Ocean City To Spend $734K On Water Tower Painting Work

Ocean City To Spend $734K On Water Tower Painting Work
The existing water tower off 94th Street is pictured. File Photo

OCEAN CITY — With a little creative budget maneuvering, resort officials this week voted to double down and paint both the exterior and the interior of the water tower at 94th Street at the same time.

Last week, submitted bids for painting the exterior of the water tower at 94th Street were opened and remanded to staff for review and a recommendation. The estimate in the fiscal year 2022 budget for painting just the exterior of the 94th Street water tower was $350,000.

At the time the bids were open last week, the lowest bid came in at $238,500, which was significantly under the $350,000 budgeted. However, the next day the low bidder contacted the town and said they had to withdraw their bid because of mathematical errors. The next lowest bid was $367,650, and despite being over the budgeted amount in fiscal year 2022, the council voted unanimously to award the contract to the second lowest bidder.

When the bid documents were prepared, painting the exterior of the water tower was part A, with an add-alternate for painting the interior of the tower as part B and the application of the Art League’s logo on the tower as part C. However, it was determined part B, or painting the interior of the water tower was not in the fiscal year 2022 budgeted amount, according to Public Works Director Hal Adkins.

“When we opened the bids for the water tower in general, Part B dealt with painting the interior of the water tower and Part C dealt with placing the Art League’s logo,” he said. “Part B was an additional $365,000 above and beyond the exterior work.

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Adkins said it had been determined the interior of the water tower needed to be done, but there was no funding in the fiscal year 2022 budget for that portion of the project.

“The last time that was done was 15 years ago,” he said. “Based on inspections prior to the bidding effort, it was indicated that needs to be done. Unfortunately, given our fiscal year 2022 operating budget in the water department, we didn’t have the funding available to do so.”

However, Adkins recommended finding a way to fund the painting of the interior of the water tower. He cited some ongoing issues with labor and materials in the post-pandemic world.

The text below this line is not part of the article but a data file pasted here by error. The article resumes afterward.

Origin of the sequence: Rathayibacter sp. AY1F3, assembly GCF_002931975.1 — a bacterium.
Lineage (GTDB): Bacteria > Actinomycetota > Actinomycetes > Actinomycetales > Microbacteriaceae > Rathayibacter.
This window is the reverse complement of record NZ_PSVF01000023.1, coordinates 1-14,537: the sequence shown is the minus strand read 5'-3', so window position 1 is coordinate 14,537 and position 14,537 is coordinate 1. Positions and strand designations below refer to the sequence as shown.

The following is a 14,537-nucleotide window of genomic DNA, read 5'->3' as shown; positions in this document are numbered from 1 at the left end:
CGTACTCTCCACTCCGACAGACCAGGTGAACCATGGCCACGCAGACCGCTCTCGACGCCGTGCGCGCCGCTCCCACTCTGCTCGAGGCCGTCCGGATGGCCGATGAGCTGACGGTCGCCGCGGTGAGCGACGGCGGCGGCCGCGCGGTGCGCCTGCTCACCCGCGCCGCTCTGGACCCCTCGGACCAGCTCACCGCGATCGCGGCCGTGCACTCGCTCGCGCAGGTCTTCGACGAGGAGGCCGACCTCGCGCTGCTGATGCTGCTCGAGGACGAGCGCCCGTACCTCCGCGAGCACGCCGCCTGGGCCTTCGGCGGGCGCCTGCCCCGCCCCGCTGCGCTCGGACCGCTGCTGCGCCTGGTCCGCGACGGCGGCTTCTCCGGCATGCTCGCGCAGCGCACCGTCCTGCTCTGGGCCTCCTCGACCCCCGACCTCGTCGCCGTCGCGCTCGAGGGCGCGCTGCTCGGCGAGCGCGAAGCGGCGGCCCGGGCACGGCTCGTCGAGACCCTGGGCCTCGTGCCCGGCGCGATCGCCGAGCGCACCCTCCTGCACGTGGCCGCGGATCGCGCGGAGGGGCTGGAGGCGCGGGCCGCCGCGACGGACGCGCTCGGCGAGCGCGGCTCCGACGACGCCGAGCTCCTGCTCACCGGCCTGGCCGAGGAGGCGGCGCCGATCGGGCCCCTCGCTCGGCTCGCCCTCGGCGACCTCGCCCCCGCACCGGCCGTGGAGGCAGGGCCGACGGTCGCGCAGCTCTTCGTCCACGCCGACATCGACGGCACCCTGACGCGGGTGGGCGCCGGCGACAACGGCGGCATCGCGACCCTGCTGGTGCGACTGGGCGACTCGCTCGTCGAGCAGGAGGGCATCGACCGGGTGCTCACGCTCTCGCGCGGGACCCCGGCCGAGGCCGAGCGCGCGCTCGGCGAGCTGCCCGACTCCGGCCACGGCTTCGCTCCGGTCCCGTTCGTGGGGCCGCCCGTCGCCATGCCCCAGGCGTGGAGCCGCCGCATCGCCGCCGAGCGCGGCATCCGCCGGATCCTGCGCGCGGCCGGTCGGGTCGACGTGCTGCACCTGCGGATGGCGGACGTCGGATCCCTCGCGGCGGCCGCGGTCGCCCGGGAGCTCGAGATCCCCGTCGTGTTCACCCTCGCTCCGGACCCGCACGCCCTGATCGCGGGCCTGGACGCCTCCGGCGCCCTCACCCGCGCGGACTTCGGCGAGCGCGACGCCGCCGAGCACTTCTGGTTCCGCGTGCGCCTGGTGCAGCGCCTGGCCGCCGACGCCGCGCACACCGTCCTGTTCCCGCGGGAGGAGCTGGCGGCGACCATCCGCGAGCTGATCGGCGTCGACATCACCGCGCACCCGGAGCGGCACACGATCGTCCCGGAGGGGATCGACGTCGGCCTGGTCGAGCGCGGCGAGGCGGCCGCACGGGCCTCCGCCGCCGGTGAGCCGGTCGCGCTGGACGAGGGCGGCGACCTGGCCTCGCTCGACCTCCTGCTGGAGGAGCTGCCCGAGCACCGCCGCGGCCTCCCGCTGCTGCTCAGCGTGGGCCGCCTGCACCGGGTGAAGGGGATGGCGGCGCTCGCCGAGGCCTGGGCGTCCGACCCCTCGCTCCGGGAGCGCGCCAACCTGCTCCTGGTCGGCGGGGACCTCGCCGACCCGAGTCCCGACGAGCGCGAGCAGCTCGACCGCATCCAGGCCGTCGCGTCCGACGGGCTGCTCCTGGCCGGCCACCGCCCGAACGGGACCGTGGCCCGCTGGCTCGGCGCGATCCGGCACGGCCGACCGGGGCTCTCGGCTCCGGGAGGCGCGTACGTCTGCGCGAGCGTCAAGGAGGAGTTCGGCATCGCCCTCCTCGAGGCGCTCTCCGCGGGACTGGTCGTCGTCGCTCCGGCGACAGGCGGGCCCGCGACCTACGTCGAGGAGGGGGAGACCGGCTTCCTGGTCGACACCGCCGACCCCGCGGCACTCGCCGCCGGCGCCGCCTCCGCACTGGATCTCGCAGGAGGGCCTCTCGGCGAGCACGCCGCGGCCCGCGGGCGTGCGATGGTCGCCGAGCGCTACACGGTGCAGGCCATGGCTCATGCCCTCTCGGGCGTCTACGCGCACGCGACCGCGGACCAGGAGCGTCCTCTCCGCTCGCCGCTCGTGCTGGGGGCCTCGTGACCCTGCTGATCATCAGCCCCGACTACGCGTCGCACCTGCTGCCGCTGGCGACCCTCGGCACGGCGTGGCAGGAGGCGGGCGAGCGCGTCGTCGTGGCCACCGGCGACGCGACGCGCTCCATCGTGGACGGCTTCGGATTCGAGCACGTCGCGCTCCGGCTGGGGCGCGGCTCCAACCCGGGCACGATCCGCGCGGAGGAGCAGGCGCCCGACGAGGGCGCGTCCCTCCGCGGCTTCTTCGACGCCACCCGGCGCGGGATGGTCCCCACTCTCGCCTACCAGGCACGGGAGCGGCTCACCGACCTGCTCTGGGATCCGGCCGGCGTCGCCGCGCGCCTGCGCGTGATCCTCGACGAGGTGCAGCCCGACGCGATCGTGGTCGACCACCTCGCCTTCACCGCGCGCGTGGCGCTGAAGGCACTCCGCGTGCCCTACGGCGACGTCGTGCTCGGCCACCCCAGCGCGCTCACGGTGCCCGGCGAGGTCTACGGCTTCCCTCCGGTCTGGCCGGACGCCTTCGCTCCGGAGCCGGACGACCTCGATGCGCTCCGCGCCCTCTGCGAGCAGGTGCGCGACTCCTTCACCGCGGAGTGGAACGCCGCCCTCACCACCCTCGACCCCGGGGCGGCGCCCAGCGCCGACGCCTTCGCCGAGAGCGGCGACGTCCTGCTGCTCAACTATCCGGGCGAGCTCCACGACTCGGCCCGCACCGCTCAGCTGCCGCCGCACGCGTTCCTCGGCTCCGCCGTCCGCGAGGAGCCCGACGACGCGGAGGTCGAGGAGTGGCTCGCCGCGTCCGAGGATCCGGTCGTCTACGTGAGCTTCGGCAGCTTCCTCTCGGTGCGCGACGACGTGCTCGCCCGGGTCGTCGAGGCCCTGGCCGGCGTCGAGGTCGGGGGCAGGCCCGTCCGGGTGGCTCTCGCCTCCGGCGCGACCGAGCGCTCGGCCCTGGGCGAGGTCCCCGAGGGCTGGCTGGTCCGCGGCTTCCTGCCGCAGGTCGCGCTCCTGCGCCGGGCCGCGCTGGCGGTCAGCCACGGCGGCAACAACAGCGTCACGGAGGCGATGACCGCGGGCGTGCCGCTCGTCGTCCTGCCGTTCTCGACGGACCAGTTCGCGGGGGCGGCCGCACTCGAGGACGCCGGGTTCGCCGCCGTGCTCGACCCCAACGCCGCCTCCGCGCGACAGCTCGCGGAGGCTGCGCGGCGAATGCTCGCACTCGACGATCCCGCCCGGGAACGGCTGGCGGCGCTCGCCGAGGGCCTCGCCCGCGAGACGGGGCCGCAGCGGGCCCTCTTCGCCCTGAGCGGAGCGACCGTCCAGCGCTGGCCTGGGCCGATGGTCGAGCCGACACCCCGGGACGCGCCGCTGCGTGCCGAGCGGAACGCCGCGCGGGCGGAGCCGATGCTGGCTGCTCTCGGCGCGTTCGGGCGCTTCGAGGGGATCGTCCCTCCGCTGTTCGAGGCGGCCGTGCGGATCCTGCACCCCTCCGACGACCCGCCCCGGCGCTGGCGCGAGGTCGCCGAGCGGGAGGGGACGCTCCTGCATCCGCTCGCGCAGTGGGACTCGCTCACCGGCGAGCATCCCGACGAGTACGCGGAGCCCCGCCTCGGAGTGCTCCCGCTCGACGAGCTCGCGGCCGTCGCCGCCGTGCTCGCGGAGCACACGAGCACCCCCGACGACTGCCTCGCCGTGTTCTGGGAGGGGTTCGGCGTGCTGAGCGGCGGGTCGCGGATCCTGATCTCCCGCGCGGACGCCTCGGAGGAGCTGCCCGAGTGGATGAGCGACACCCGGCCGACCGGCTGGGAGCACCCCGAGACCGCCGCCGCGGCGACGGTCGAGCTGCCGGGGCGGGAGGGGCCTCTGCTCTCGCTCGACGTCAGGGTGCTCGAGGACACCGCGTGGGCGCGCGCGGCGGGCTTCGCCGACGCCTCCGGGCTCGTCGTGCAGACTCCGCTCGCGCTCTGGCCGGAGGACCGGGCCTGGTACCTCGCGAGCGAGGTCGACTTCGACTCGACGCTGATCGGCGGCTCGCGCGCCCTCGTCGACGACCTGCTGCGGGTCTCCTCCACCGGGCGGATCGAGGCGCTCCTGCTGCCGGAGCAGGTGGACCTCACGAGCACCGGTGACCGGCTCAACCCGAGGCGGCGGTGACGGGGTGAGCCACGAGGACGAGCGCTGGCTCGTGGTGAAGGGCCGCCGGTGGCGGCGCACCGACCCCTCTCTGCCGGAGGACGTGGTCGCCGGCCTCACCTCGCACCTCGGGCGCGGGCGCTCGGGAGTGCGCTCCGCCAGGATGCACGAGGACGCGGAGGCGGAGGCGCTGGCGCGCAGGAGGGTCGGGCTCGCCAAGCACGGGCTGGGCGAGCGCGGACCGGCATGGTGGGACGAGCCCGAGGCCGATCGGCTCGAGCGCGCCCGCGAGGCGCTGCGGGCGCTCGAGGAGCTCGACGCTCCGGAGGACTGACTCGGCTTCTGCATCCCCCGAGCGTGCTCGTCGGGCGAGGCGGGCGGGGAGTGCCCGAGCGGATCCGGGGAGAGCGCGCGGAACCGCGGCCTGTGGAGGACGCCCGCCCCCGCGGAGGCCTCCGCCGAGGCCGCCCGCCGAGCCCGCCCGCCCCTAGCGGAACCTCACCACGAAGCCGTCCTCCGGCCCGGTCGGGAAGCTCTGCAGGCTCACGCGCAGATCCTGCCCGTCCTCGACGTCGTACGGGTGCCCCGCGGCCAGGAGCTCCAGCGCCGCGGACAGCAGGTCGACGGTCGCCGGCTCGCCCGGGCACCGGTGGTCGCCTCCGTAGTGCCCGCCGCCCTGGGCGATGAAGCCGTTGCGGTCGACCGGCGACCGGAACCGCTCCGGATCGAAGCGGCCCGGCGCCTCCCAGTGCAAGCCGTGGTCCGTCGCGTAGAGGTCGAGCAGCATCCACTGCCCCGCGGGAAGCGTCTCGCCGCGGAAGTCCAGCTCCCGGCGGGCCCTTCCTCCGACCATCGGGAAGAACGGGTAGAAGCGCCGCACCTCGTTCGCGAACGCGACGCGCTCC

“Due to the current post-COVID economy, the lack of manpower, escalating material, fuel and equipment costs, our existing fiscal year 2022 budget cannot absorb this additional cost,” he said. “The last time the full interior of the tank was completely blasted and repainted was in 2006. Spot repairs have been performed since that date, but evidence discovered during the last inspection dictates that the full interior needs to be addressed.”

Adkins said it made sense to find a way to fund the painting of both the interior and exterior of the tower.

“With the contractor already on site including the equipment needed and materials, the cost of $366,900 would be far greater if this work was postponed until a later date,” he said.

So, Adkins went back to the drawing board with Budget Manager Jennie Knapp to find a funding source for painting the interior.

“In consultation with the budget manager, our recommendation is to appropriate the money out of the water department funding so we can move forward with an award to move forward with the interior,” he said. “As of the audit closing out fiscal year 2021, the department’s fund balance is slightly over $1.8 million, so thus the comfort level to do so. We’re recommending doing the interior at the same time as the exterior.”

The council unanimously approved the recommendation. At the end of the day, both the exterior of the water tower, at $367,650, and the interior of the tower at $366,900, will be done at the same time. The Art League will fund the placement of their logo on the tower.

About The Author: Shawn Soper

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Shawn Soper has been with The Dispatch since 2000. He began as a staff writer covering various local government beats and general stories. His current positions include managing editor and sports editor. Growing up in Baltimore before moving to Ocean City full time three decades ago, Soper graduated from Loch Raven High School in 1981 and from Towson University in 1985 with degrees in mass communications with a journalism concentration and history.